Crocodiles, Pedophiles, and the Magic of Juxtaposition
Before we get too far into this critique, I’d just like to state for the record that this is not the recent Tobe Hooper film of the same name. That film does not deserve a review, let alone all the work I’d have to do looking through an internet thesaurus for synonyms of ‘odious’. Hooper has made some great films in the past, probably by accident, but Crocodile is not one of them. I’d say that he phoned in the direction of the film, but I’m fairly convinced that he’s gone far too insane to work the complex mechanism of a touch-tone phone, preferring instead to show up on set, gibbering like a retarded infant while some production assistants run around with the camera shooting bad special effects and cobbling the footage together on a lap top. We all though he’d hit rock bottom with The Mangler, the terrifying tale of a killer washing machine, but apparently he’s got quite a ways to go yet. And it’s not like this is virgin territory for Hooper. Not only is he an old hand at horror films, having created such classics as The Texas Chainsaw Massacre, Funhouse, and Poltergeist, he’s already directed a killer crocodile movie, 1977’s Eaten Alive. I can’t stress how strange I find it that someone would make two unrelated crocodile movies, and yet manage to have learned nothing from the experience. And why am I writing about Tobe Hooper’s Crocodile, mere sentences after decrying it as unreviewable? Honestly, it’s because I now realize I’d prefer to think about that than to dwell on the Sompote Sands movie. Sand’s film starts off with a bang, literally, as a nuclear bomb test causes a hurricane, which in turn destroys a vacation island, which naturally leads to an enormous crocodile eating a bunch of Thai villagers. None of this, of course, makes any sense whatsoever, except for the part about eating Thai people. I’m a big fan of coconut, and I’m willing to grant that feasting on a passel of poor Southeast Asian fishermen might be akin to a very large serving of that beef red curry you can get on the lunch special at Souvenir de Bangkok. The crocodile in question is comically massive and, a la King Kong, seems to change size radically depending on script needs, but this doesn’t seem to bother the characters as much as the fact that the crocodile is hiding in the ocean. This is quite a mysterious plot twist, unless of course you know anything whatsoever about crocodiles, in which case you might remember that they usually live in salt water. Regardless, the main characters, a university professor named Dr. Akom and a villager named Tanaka, are quite baffled by this turn of events, and consult a crocodile expert, who muses over the question for quite some time before not answering in order to get out of the way of an incredibly boring climax ripped off from the end of Jaws. But the real question is not why the crocodile was living in the ocean, how it got so big, or what exactly the hurricane had to do with anything, but rather who would win in a fight, Sompote Sands, or Tobe Hooper. Normally, I would pick Hooper, because films like Night Terrors and Spontaneous Combustion prove that he’s got insanity on his side, but one must remember that Sands is no stranger to lunatic filmmaking himself, having directed both The 6 Ultra-Brothers vs. The Monster Army and the original version of Space Warriors 2000, the latter of which makes a negligible amount of sense. So, in terms of the wiliness of dementia, they’re both evenly matched. Sands is Thai, which means he can probably fight just like Sagat from Street Fighter 2, and Tobe, as an American, is probably only well-versed in the art of brawling, though Rocky 5 has taught me that with enough heart, that’s all you need. Hooper is getting on in years, however, though Sands may very well be dead, having not made a film since 1985, though judging by Crocodile there may be other reasons for that.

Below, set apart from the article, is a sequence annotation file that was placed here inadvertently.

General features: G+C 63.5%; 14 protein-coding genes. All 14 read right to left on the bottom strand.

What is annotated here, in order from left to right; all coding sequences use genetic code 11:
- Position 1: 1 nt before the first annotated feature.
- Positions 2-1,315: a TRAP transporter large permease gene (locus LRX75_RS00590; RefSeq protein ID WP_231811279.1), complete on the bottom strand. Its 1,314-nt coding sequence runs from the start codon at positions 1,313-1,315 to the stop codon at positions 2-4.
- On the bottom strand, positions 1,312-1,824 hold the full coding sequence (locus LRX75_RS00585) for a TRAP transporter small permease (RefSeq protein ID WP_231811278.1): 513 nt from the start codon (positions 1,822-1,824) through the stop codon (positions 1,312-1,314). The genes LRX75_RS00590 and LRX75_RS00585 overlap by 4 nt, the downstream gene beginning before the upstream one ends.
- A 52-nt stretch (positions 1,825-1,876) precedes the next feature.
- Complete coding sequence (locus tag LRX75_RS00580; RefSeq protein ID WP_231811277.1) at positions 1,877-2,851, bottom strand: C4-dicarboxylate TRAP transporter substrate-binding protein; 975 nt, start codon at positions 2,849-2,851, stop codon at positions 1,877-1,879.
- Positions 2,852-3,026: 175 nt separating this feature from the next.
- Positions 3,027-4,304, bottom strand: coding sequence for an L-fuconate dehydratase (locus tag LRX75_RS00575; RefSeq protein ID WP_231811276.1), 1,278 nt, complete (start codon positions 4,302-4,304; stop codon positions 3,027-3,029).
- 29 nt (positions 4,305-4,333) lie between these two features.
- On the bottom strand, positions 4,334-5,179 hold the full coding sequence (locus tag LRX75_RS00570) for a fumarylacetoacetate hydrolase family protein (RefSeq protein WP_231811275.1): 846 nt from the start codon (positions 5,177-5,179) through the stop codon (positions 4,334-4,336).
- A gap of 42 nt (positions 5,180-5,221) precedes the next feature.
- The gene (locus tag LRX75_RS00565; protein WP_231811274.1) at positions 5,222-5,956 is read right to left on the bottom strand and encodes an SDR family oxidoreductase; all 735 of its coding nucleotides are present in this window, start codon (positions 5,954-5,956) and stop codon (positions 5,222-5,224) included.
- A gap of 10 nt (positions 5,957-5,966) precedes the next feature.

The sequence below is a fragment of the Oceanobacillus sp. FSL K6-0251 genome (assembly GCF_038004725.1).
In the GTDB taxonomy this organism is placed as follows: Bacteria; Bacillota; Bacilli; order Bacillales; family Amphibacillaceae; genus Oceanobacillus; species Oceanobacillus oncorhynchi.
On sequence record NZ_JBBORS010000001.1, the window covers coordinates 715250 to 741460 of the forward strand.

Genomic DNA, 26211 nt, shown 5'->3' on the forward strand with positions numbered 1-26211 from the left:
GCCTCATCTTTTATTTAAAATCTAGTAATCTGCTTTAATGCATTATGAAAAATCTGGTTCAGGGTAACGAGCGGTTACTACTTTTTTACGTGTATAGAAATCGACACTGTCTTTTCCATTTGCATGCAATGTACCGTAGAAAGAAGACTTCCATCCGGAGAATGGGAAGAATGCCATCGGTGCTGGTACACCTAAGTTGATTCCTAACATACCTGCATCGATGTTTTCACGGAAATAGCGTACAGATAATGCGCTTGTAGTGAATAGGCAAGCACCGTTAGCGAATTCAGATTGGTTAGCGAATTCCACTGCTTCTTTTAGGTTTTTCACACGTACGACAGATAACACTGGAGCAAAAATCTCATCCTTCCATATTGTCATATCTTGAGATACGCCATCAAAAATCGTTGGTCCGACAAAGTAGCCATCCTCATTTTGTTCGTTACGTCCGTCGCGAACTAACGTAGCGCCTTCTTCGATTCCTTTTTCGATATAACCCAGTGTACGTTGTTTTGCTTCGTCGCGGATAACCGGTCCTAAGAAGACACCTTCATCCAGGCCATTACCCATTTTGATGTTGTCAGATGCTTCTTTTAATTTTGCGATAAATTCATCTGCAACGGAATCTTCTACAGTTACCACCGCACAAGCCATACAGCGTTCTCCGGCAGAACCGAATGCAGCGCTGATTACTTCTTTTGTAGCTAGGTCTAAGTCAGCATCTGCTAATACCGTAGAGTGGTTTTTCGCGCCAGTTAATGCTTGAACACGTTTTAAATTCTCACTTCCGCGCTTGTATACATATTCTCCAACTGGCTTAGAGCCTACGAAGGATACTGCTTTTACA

The Woodsman, a newly released film starring Kevin Bacon as a sympathetic pedophile, is certainly not your run of the mill Hollywood blockbuster. Every once in a while, a film comes across that deals with subject matter so controversial or so sacrosanct that no reviewer, regardless of how jaded or cynical, can feel comfortable making light of it, or even pointing out its obvious faults. This occurrence is rare, but all too familiar to modern audiences. It happened with Schindler’s List, it happened with The Passion of the Christ, it happened with every damn Holocaust documentary, and it’s happening again with The Woodsman. Even I, with my predilection for off-color comments and humor based entirely on scatological functions and racial stereotypes, have difficulty bringing myself to make light of this film and its content. After all, fun is fun, but even in this age of American Pie-level raunchiness and Howard Stern, there are subjects too taboo to mock, too sensitive to broach in polite company with a grin and a flippant attitude. Kevin Bacon’s convicted pedophile Walter has entered this near-fabled sublime territory of untouchability, and with good reason. What reviewer would dare to risk the wrath of film fans and concerned citizens the world over by making light of Kevin Bacon? After all, the man has a career so accomplished he’s got one of those annoying film games only video store clerks and game show contestants can play named after him. He’s played against Meryl Streep, Jack Nicholson and Gary Oldman. He’s been directed by Oliver Stone, Rob Riener, and Clint Eastwood. He was in Animal House, for crying out loud! How could me or any reviewer make light of such a respected thespian, even if he’s in some half-baked movie about cherry-popping coasting along on shock value. Kevin Bacon is an institution, a legend, and I will not have his name sullied in a film review, even if I do have to tear the film apart. First of all, the movie is simplistic and childish. It tells the tale of Walter, a newly released, unrepentant pedophile who is on the verge of returning to his own ways until he gets told a nursery rhyme by a rapper and makes an 11 year girl by being creepy. Secondly, we don’t get to see any diddling, which though morally wrong and rightfully illegal, would have been a prime opportunity to make use of one of the Olsen twins’ newly reached age of maturity.